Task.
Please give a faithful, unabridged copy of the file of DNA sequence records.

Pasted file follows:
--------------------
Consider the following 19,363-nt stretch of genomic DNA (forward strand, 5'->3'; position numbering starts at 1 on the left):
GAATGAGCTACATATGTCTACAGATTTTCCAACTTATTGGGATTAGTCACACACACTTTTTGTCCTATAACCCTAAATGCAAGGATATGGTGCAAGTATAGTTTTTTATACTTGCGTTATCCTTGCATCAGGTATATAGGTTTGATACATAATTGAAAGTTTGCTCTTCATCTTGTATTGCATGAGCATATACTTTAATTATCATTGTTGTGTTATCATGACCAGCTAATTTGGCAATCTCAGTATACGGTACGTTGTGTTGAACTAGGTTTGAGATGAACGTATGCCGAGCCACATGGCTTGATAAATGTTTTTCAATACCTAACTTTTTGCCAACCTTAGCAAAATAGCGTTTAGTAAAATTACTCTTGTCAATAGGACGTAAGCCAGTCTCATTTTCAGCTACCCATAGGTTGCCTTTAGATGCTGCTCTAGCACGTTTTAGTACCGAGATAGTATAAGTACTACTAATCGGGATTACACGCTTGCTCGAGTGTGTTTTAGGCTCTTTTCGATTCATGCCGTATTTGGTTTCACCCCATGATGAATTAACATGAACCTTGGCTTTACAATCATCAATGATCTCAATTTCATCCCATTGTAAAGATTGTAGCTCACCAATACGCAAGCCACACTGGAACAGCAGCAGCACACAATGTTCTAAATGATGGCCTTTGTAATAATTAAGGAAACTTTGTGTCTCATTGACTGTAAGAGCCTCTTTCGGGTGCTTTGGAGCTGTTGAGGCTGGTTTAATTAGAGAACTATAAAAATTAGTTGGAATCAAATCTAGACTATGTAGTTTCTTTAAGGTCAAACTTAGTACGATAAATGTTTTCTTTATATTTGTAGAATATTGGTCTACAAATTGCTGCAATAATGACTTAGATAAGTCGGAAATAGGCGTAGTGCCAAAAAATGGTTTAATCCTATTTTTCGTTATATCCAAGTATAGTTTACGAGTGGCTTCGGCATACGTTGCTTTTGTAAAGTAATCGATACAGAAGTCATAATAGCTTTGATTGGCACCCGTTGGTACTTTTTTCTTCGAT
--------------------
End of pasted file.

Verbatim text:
Consider the following 19,363-nt stretch of genomic DNA (forward strand, 5'->3'; position numbering starts at 1 on the left):
GAATGAGCTACATATGTCTACAGATTTTCCAACTTATTGGGATTAGTCACACACACTTTTTGTCCTATAACCCTAAATGCAAGGATATGGTGCAAGTATAGTTTTTTATACTTGCGTTATCCTTGCATCAGGTATATAGGTTTGATACATAATTGAAAGTTTGCTCTTCATCTTGTATTGCATGAGCATATACTTTAATTATCATTGTTGTGTTATCATGACCAGCTAATTTGGCAATCTCAGTATACGGTACGTTGTGTTGAACTAGGTTTGAGATGAACGTATGCCGAGCCACATGGCTTGATAAATGTTTTTCAATACCTAACTTTTTGCCAACCTTAGCAAAATAGCGTTTAGTAAAATTACTCTTGTCAATAGGACGTAAGCCAGTCTCATTTTCAGCTACCCATAGGTTGCCTTTAGATGCTGCTCTAGCACGTTTTAGTACCGAGATAGTATAAGTACTACTAATCGGGATTACACGCTTGCTCGAGTGTGTTTTAGGCTCTTTTCGATTCATGCCGTATTTGGTTTCACCCCATGATGAATTAACATGAACCTTGGCTTTACAATCATCAATGATCTCAATTTCATCCCATTGTAAAGATTGTAGCTCACCAATACGCAAGCCACACTGGAACAGCAGCAGCACACAATGTTCTAAATGATGGCCTTTGTAATAATTAAGGAAACTTTGTGTCTCATTGACTGTAAGAGCCTCTTTCGGGTGCTTTGGAGCTGTTGAGGCTGGTTTAATTAGAGAACTATAAAAATTAGTTGGAATCAAATCTAGACTATGTAGTTTCTTTAAGGTCAAACTTAGTACGATAAATGTTTTCTTTATATTTGTAGAATATTGGTCTACAAATTGCTGCAATAATGACTTAGATAAGTCGGAAATAGGCGTAGTGCCAAAAAATGGTTTAATCCTATTTTTCGTTATATCCAAGTATAGTTTACGAGTGGCTTCGGCATACGTTGCTTTTGTAAAGTAATCGATACAGAAGTCATAATAGCTTTGATTGGCACCCGTTGGTACTTTTTTCTTCGAT